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Should trans people be allowed to receive free reassignment surgery on the NHS? Watch

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    Yes; the evidence shows it works in alleviating gender dysmorphia.
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    (Original post by tanyapotter)
    Are you a mental health professional? If not, then how can you make the claim that gender dysphoria cannot be cured by surgery?

    Also, wanting gender reassignment surgery is not a "symptom" of gender dysphoria. Is wanting to be happy a symptom of depression? No. Constantly being sad is.

    You're making a ridiculous comparison to schizophrenia. To even compare transgenderism with wanting to be a mouse shows you don't have a clue what you're on about.
    What is the biological mechanism for gender dysphoria, could electroyte therapy help cure their misplaced sense of gender.
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    Wait, so the cost of gender reasignment to the NHS England this year is only £23mil? When the budget for NHS England is £107bn...
    That is 0.03% of the NHS Englands budget that people are getting pissy over because it is deemed unnecessary or "cosmetic".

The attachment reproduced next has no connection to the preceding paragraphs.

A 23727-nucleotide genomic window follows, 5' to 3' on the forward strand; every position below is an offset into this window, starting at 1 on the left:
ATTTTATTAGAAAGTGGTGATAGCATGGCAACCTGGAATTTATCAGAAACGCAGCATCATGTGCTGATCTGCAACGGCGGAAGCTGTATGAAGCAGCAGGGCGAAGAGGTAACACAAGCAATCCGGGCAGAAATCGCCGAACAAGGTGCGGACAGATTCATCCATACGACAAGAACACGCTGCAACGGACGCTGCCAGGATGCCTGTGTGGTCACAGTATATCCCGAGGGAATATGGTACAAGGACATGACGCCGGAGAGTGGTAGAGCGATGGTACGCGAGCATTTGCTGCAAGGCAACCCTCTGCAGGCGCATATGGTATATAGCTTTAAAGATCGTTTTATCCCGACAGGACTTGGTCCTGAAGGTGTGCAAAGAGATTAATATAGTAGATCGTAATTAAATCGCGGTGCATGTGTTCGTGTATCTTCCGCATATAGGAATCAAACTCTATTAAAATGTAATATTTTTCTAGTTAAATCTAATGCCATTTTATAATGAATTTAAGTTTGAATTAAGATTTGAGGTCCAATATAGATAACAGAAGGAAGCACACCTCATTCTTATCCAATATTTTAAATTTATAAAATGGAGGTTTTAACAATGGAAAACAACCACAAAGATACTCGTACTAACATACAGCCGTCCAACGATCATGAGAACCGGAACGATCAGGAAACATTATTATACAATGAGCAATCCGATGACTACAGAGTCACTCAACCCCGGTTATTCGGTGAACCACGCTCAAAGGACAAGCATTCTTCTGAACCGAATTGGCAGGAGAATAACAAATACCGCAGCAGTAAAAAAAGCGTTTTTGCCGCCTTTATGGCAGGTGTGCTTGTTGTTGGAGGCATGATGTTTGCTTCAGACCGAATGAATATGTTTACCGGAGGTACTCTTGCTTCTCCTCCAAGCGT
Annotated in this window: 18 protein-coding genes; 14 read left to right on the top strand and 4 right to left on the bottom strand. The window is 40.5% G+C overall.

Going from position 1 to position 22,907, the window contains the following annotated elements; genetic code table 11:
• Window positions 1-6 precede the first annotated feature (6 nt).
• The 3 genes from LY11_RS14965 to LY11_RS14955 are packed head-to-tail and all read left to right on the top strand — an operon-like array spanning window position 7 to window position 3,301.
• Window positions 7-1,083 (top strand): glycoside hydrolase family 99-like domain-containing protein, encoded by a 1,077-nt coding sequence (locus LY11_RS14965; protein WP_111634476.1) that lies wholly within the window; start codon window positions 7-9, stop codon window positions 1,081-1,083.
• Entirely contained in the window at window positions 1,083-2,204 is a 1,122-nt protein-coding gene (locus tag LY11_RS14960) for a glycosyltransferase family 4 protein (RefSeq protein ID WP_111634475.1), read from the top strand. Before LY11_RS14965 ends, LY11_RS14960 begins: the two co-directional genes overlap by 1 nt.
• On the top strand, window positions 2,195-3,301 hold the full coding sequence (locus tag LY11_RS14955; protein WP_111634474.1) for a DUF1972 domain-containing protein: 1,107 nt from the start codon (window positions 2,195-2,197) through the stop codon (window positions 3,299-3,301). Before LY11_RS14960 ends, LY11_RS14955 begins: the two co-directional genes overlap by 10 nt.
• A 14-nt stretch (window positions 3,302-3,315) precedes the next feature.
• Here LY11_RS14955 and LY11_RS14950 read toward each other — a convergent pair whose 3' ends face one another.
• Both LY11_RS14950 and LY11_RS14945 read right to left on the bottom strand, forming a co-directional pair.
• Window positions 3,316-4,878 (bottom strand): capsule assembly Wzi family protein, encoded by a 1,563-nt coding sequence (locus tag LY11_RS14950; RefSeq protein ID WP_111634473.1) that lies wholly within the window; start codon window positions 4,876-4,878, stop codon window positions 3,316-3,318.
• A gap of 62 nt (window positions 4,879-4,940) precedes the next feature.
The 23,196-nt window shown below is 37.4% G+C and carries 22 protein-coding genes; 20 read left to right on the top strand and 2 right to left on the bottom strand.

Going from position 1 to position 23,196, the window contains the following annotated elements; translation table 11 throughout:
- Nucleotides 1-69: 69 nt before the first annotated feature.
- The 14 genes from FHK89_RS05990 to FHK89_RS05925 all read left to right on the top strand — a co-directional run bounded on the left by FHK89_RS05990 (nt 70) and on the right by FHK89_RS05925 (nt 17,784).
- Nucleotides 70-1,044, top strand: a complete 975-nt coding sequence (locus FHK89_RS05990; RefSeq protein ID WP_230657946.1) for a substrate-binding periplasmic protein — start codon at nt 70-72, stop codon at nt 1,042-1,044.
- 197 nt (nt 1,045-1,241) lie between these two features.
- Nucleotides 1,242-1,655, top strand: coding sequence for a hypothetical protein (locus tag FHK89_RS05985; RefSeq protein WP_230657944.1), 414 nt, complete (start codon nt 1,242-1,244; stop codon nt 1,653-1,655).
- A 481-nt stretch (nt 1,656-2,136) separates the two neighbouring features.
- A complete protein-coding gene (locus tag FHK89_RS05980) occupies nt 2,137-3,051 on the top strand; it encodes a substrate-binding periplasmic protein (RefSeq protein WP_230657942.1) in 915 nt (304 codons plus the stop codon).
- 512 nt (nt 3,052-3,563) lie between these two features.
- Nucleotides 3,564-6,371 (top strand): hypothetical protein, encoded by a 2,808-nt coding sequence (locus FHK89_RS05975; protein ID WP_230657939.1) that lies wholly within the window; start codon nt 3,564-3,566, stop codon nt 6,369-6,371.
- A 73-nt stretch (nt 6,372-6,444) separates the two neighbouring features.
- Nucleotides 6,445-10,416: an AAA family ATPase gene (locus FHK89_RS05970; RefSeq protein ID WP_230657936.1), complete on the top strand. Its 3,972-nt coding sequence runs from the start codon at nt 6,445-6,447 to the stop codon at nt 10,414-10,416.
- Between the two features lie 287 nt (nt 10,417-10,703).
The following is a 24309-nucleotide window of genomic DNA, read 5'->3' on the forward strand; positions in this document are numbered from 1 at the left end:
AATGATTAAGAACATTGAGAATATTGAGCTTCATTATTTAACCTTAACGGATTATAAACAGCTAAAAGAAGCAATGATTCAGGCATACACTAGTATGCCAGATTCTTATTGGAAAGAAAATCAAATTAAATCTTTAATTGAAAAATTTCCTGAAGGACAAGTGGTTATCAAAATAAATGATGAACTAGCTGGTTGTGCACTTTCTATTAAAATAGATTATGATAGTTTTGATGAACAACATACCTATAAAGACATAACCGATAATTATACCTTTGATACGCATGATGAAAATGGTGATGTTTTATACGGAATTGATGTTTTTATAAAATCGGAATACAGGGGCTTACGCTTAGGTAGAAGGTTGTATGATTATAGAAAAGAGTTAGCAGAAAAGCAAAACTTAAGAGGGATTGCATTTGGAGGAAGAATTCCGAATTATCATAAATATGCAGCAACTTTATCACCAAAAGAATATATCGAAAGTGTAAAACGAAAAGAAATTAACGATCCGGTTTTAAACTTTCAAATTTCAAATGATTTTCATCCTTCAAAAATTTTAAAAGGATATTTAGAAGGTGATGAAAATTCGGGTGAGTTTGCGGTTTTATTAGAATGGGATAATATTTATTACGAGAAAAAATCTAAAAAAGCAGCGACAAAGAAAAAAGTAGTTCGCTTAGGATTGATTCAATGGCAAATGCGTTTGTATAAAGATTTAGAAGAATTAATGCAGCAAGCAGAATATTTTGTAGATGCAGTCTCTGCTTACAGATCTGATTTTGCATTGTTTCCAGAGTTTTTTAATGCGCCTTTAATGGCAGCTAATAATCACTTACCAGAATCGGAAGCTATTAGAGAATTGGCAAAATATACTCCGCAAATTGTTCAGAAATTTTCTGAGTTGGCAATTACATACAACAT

I'll tell you something that is even more unnecessary; the £3.5BN cost to the NHS England from alcohol related problems (in 2014). Which is over 3% of the NHs Englands budget.
    If people are arguing against it on accountancy terms, surely all costs from alcohol abuse should be paid for by the abusers, as that is actually something that is completely preventable.

    What is obvious (and actually quite sad to see) in this thread, is that people who have a problem with trans people are using accountancy as a reason to discriminate against trans people. And as the figures show, it's a complete mute point.

    If you want to discriminate against trans people then fine, but don't you dare try to pretend it's because of fiscal reasons, when it is 100% due to your intolerance towards trans people..

    https://www.google.co.uk/url?sa=t&so...9tMFmPKU78HHFQ

    https://www.alcoholconcern.org.uk/he...cs-on-alcohol/

    http://www.itv.com/news/2015-10-29/t...v-news-learns/
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    (Original post by BRONZEMEDAL1)
    What is the biological mechanism for gender dysphoria, could electroyte therapy help cure their misplaced sense of gender.
    That's a form of conversion therapy AFAIK, and it's inhumane.
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    (Original post by Ezme39)
    That's hardly the same, but let's break it down for the sake of it.

    1- are there a significant number of people suffering because they feel this way? If yes, there should be a treatment of sort- so this applies to both.
    So because it's a rare occurrence, it should be ignored?
    2- what is the diagnosis? Gender dysmorphia is a widely recognised condition. Wanting to be a cat sounds like a different kind of mental health condition, the likes of which are ruled out in the assessment of a trans person.